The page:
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Accuracy of formula preparation equipment for liquid measurement

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ABSTRACT

Background: Modular specialist feeds may consist of a number of individual liquid ingredients. Accurate feed preparation is dependent on competent liquid measurement. We investigate the accuracy of two measuring jugs (one retail mix-and-measure; and one produced to laboratory standards); and the influence of volume and technique on accuracy.

Materials and methods: 20 health professionals aged 18–60 y (mean: 46 y) measured 3 different volumes of water with each of two measuring jugs. For each volume with each jug, 2 measurements in randomised order were made: 1) eye-level with the jug, and 2) standing upright (total of 12 measurements). Measured quantities were weighed and the difference between measured and target volumes calculated.

Results: The laboratory jug was more accurate (mean difference 9.3 ml, range − 30.5 to 57.5 ml, std error mean 1.59) than the retail jug (mean difference − 17.7 ml, range − 92.0 to 48.5 ml, std error mean 1.59). Accuracy improved with increased volume (450 ml: mean difference − 9.4 ml, range − 75.5 to 49.5 ml, std error mean 1.95; and 810 ml: mean difference − 0.7 ml; range − 92.0 to 43.0 ml, std error mean 1.95).

Conclusions: Accurate measurement of liquid ingredients is difficult to achieve even for trained professionals. The cumulative effect of many different liquid measurement errors (inappropriate jug type, inaccurate volume measured and poor technique) may lead to clinically important errors in the preparation of modular specialist feeds.

No MeSH data available.


Variability of results for jug L and jug RMM for all eye level measurements (n = 20). Footnote: boxes = first to third quartile; line = second quartile (median); whiskers = minimum and maximum of all data.
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f0020: Variability of results for jug L and jug RMM for all eye level measurements (n = 20). Footnote: boxes = first to third quartile; line = second quartile (median); whiskers = minimum and maximum of all data.

Mentions: Each jug of the same type was used by between 3 and 10 participants for each of the measurements. A comparison of the results for each jug type (Jug L1, L2, L3; Jug RRM1, RMM2, RMM3) showed that there was significant variability between jugs of the same type (p < 0.0001; ANOVA) (Table 2; Fig. 3, Fig. 4). No two jugs of the same type measured exactly the same, although Jug RMM did consistently measure less than expected and Jug L more than expected but the latter was also consistently more accurate and more precise.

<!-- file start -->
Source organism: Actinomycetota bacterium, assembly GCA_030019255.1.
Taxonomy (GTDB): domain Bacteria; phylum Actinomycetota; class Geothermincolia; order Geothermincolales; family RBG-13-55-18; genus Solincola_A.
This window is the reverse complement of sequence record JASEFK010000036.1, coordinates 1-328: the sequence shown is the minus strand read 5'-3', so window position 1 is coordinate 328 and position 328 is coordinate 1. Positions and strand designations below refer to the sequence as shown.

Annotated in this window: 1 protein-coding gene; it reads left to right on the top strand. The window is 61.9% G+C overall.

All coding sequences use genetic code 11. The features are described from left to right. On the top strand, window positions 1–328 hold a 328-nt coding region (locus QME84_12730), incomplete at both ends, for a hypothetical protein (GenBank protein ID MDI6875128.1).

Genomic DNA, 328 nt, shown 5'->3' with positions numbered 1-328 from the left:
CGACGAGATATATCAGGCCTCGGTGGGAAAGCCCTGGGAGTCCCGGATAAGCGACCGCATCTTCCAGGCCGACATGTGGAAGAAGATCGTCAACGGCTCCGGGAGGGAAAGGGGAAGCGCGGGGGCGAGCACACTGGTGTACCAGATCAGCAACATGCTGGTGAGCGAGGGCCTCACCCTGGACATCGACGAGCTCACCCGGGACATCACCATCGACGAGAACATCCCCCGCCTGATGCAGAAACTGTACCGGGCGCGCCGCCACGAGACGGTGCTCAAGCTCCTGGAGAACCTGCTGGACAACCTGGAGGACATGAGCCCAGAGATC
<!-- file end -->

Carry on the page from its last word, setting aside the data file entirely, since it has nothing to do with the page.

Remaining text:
Accuracy of formula preparation equipment for liquid measurement
Variability of results for jug L and jug RMM for all eye level measurements (n = 20). Footnote: boxes = first to third quartile; line = second quartile (median); whiskers = minimum and maximum of all data.
© Copyright Policy - CC BY-NC-ND
Related In: Results  -  Collection

License
Show All Figures
getmorefigures.php?uid=PMC5121309&req=5

f0020: Variability of results for jug L and jug RMM for all eye level measurements (n = 20). Footnote: boxes = first to third quartile; line = second quartile (median); whiskers = minimum and maximum of all data.
Mentions: Each jug of the same type was used by between 3 and 10 participants for each of the measurements. A comparison of the results for each jug type (Jug L1, L2, L3; Jug RRM1, RMM2, RMM3) showed that there was significant variability between jugs of the same type (p < 0.0001; ANOVA) (Table 2; Fig. 3, Fig. 4). No two jugs of the same type measured exactly the same, although Jug RMM did consistently measure less than expected and Jug L more than expected but the latter was also consistently more accurate and more precise.

View Article: PubMed Central - PubMed

ABSTRACT

Background: Modular specialist feeds may consist of a number of individual liquid ingredients. Accurate feed preparation is dependent on competent liquid measurement. We investigate the accuracy of two measuring jugs (one retail mix-and-measure; and one produced to laboratory standards); and the influence of volume and technique on accuracy.

Materials and methods: 20 health professionals aged 18&ndash;60&nbsp;y (mean: 46&nbsp;y) measured 3 different volumes of water with each of two measuring jugs. For each volume with each jug, 2 measurements in randomised order were made: 1) eye-level with the jug, and 2) standing upright (total of 12 measurements). Measured quantities were weighed and the difference between measured and target volumes calculated.

Results: The laboratory jug was more accurate (mean difference 9.3&nbsp;ml, range &minus;&nbsp;30.5 to 57.5&nbsp;ml, std error mean 1.59) than the retail jug (mean difference &minus;&nbsp;17.7&nbsp;ml, range &minus;&nbsp;92.0 to 48.5&nbsp;ml, std error mean 1.59). Accuracy improved with increased volume (450&nbsp;ml: mean difference &minus;&nbsp;9.4&nbsp;ml, range &minus;&nbsp;75.5 to 49.5&nbsp;ml, std error mean 1.95; and 810&nbsp;ml: mean difference &minus;&nbsp;0.7&nbsp;ml; range &minus;&nbsp;92.0 to 43.0&nbsp;ml, std error mean 1.95).

Conclusions: Accurate measurement of liquid ingredients is difficult to achieve even for trained professionals. The cumulative effect of many different liquid measurement errors (inappropriate jug type, inaccurate volume measured and poor technique) may lead to clinically important errors in the preparation of modular specialist feeds.

No MeSH data available.